Limits...
The psychological impact of participating in colorectal cancer screening by faecal immuno-chemical testing--the Australian experience.

Bobridge A, Bampton P, Cole S, Lewis H, Young G - Br. J. Cancer (2014)

Bottom Line: Positives experienced heightened CRC risk perception both after result notification and at 1 year follow-up in comparison to negatives, but reported less difficulty participating in ongoing screening.In positives, increased anxiety and doubtfulness about the decision to screen declined over time.Lower CRC risk perception in negatives indicates the need for education to promote CRC screening participation.

View Article: PubMed Central - PubMed

Affiliation: School of Nursing & Midwifery, University of South Australia, Room 44, Level 6, Centenary Building, North Terrace, Adelaide, South Australia 5000, Australia.

ABSTRACT

Background: Occult blood-based colorectal cancer (CRC) screening may result in adverse psychological outcomes for participants. The aims of this study were to measure the psychological consequences of participating in screening at key points along the screening and diagnostic pathway, and examine variation over time within or between test outcome groups.

Methods: A total of 301 people (positives=165, negatives=136) aged 50-76 years were surveyed via validated psychological questionnaires after result notification, post colonoscopy (positives only) and 1 year following result notification.

Results: Negatives scored significantly higher in quality of life domains and lower state anxiety, anger and depression in comparison to positives both after result notification and at 1 year follow-up. Positives had significantly decreased state anxiety and depression at 1 year and improvement in HLoC power and reduced screening decision doubtfulness post colonoscopy. Positives experienced heightened CRC risk perception both after result notification and at 1 year follow-up in comparison to negatives, but reported less difficulty participating in ongoing screening.

Conclusions: In positives, increased anxiety and doubtfulness about the decision to screen declined over time. Lower CRC risk perception in negatives indicates the need for education to promote CRC screening participation.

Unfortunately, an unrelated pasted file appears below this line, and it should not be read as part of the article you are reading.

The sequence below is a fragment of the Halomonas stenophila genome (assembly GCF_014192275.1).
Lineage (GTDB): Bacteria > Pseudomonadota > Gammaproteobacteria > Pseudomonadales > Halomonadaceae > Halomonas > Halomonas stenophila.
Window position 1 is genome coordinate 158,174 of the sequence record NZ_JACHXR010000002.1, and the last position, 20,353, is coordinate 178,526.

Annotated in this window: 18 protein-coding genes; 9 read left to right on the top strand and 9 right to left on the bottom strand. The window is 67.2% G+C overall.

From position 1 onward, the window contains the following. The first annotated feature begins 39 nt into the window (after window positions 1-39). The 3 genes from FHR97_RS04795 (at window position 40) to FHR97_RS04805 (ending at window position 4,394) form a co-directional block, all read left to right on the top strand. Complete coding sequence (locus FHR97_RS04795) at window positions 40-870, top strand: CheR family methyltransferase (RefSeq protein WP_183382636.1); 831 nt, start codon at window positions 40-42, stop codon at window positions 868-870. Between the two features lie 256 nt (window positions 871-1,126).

Show MeSH

Related in: MedlinePlus

Returned questionnaires, study withdrawals and opt-out numbers.
© Copyright Policy - open-access
Related In: Results  -  Collection

License
getmorefigures.php?uid=PMC4150276&req=5

fig1: Returned questionnaires, study withdrawals and opt-out numbers.

Mentions: In all 520 questionnaires were sent ARN (positives=305, negatives=215), with 301 questionnaires returned (positives=165, negatives=136; response rate=58% see Figure 1).


The psychological impact of participating in colorectal cancer screening by faecal immuno-chemical testing--the Australian experience.

Bobridge A, Bampton P, Cole S, Lewis H, Young G - Br. J. Cancer (2014)

Returned questionnaires, study withdrawals and opt-out numbers.
© Copyright Policy - open-access
Related In: Results  -  Collection

License
Show All Figures
getmorefigures.php?uid=PMC4150276&req=5

fig1: Returned questionnaires, study withdrawals and opt-out numbers.
Mentions: In all 520 questionnaires were sent ARN (positives=305, negatives=215), with 301 questionnaires returned (positives=165, negatives=136; response rate=58% see Figure 1).

Bottom Line: Positives experienced heightened CRC risk perception both after result notification and at 1 year follow-up in comparison to negatives, but reported less difficulty participating in ongoing screening.In positives, increased anxiety and doubtfulness about the decision to screen declined over time.Lower CRC risk perception in negatives indicates the need for education to promote CRC screening participation.

View Article: PubMed Central - PubMed

Affiliation: School of Nursing & Midwifery, University of South Australia, Room 44, Level 6, Centenary Building, North Terrace, Adelaide, South Australia 5000, Australia.

ABSTRACT

Background: Occult blood-based colorectal cancer (CRC) screening may result in adverse psychological outcomes for participants. The aims of this study were to measure the psychological consequences of participating in screening at key points along the screening and diagnostic pathway, and examine variation over time within or between test outcome groups.

Methods: A total of 301 people (positives=165, negatives=136) aged 50-76 years were surveyed via validated psychological questionnaires after result notification, post colonoscopy (positives only) and 1 year following result notification.

Results: Negatives scored significantly higher in quality of life domains and lower state anxiety, anger and depression in comparison to positives both after result notification and at 1 year follow-up. Positives had significantly decreased state anxiety and depression at 1 year and improvement in HLoC power and reduced screening decision doubtfulness post colonoscopy. Positives experienced heightened CRC risk perception both after result notification and at 1 year follow-up in comparison to negatives, but reported less difficulty participating in ongoing screening.

Conclusions: In positives, increased anxiety and doubtfulness about the decision to screen declined over time. Lower CRC risk perception in negatives indicates the need for education to promote CRC screening participation.

Show MeSH
Related in: MedlinePlus